Snakes have been around for at least 100 million years, but it's
still not clear whose family reunion they should go to. Biologists
agree that they descended from lizards, but exactly where this first
happened has been a matter of debate since the 1800s, when two
contending theories emerged.
The so-called terrestrial hypothesis holds that snakes evolved from
land lizards that shed their limbs. The marine hypothesis contends
that they appeared first at sea and slithered ashore later.
Which is correct? In recent years, the marine hypothesis found some
support when a group of extinct marine snakes from the Cretaceous
were discovered to have vestigial limbs. But a new study using
genetic analysis comes down firmly on the landlubbers' side.
By scrutinizing evolutionary changes in two genes, biologists
Nicolas Vidal and S. Blair Hedges of the Pennsylvania State
University set out to construct a family tree for modern snakes and
lizards. The team collected data from 64 different species, going to
extra lengths to get tissue samples for all 19 families of living
lizards, including some rare specimens from Africa, China and the Philippines.
"The importance of having all the families of lizards is that
we simply don't know the closest family of lizards to snakes,"
Hedges says. "So if you're missing one or two, that could be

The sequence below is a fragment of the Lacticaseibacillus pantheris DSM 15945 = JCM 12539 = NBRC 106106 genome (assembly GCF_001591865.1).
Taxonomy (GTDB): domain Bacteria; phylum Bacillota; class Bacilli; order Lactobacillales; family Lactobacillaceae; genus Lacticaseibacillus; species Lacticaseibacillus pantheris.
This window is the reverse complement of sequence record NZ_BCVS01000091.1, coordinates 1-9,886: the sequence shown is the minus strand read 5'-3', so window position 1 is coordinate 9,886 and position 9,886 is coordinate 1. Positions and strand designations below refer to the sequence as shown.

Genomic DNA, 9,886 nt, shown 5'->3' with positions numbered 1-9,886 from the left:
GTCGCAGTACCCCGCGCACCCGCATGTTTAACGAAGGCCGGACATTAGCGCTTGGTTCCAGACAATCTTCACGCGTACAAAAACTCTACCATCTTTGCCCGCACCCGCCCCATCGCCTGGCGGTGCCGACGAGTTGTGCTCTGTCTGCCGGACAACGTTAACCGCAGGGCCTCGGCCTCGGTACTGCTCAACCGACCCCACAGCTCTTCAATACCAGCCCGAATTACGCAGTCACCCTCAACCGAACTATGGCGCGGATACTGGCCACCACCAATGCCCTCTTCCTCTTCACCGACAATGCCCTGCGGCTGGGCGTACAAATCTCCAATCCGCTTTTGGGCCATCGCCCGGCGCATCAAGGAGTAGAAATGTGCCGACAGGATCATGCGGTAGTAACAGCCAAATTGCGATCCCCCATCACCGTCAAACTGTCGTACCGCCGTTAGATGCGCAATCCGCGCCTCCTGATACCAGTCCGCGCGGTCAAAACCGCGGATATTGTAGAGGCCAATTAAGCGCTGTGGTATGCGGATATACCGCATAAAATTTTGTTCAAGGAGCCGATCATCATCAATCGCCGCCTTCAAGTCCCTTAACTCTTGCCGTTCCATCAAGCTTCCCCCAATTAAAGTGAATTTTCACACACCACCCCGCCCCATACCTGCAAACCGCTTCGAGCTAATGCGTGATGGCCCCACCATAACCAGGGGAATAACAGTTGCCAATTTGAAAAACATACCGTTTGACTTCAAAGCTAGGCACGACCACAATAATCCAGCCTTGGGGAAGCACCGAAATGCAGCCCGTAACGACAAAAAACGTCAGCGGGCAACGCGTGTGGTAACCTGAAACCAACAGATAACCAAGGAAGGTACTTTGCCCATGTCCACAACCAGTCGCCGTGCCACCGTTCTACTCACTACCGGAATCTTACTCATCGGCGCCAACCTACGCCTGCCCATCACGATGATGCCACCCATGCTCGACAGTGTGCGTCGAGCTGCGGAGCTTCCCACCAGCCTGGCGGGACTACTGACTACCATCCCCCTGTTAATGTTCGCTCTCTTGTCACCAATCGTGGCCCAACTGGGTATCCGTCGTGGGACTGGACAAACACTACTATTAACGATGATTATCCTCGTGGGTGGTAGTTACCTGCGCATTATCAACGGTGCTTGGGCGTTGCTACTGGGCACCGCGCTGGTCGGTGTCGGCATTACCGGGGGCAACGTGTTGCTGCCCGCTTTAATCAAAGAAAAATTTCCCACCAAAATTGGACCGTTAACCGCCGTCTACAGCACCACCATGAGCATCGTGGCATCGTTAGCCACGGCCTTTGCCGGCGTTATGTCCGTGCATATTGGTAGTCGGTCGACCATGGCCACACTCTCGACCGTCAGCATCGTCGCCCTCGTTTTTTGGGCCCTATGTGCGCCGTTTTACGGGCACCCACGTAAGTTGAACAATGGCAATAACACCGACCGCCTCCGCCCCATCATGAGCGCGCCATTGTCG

the one. You really have to have all of them."
If the terrestrial hypothesis is correct, today's snakes are most
closely related to land lizards. If the marine hypothesis is
correct, modern snakes can claim a closer genetic cousin in the sea.
(When snakes first appeared, the only seagoing lizards were giant
mosasaurs. The mosasaurs left no tissue samples, so Hedges and Vidal
used their closest living relatives, monitor lizards, as genetic stand-ins.)
After compiling gene sequences from each species, the team compared
them using a variety of statistical methods, looking for patterns of
mutation. Their findings, published in the U.K. Royal Society
journal Biology Letters, suggest that snakes are not
closely related to monitor lizards—or, hence, to ancient sea
lizards. Because all other lizards at that time lived on land, the
Penn State study supports the idea that land lizards evolved into
"The tree unfortunately doesn't show exactly what lizard family
is the closest relative of snakes significantly," Hedges says.
"But what it does show significantly is that the closest
relative is not the monitor lizards, the varanids, which is the only
connection that would have supported the marine hypothesis."
The terrestrial hypothesis makes intuitive sense to Hedges, who used
to explore caves in high school. "The first thing you realize
is that your limbs are a detriment to moving through small
openings," he says. "So it's very easy and logical to
understand why natural selection would result in a limbless organism."
In fact, "we see this in many groups of lizards that have small
limbs or completely missing limbs, reduced to where there are no
limbs externally visible. Quite often those lizards burrow in the
ground or live in holes. So it's very logical that the ancestor of
snakes might have been a burrowing sort of lizard."
One that learned to walk before it could crawl.
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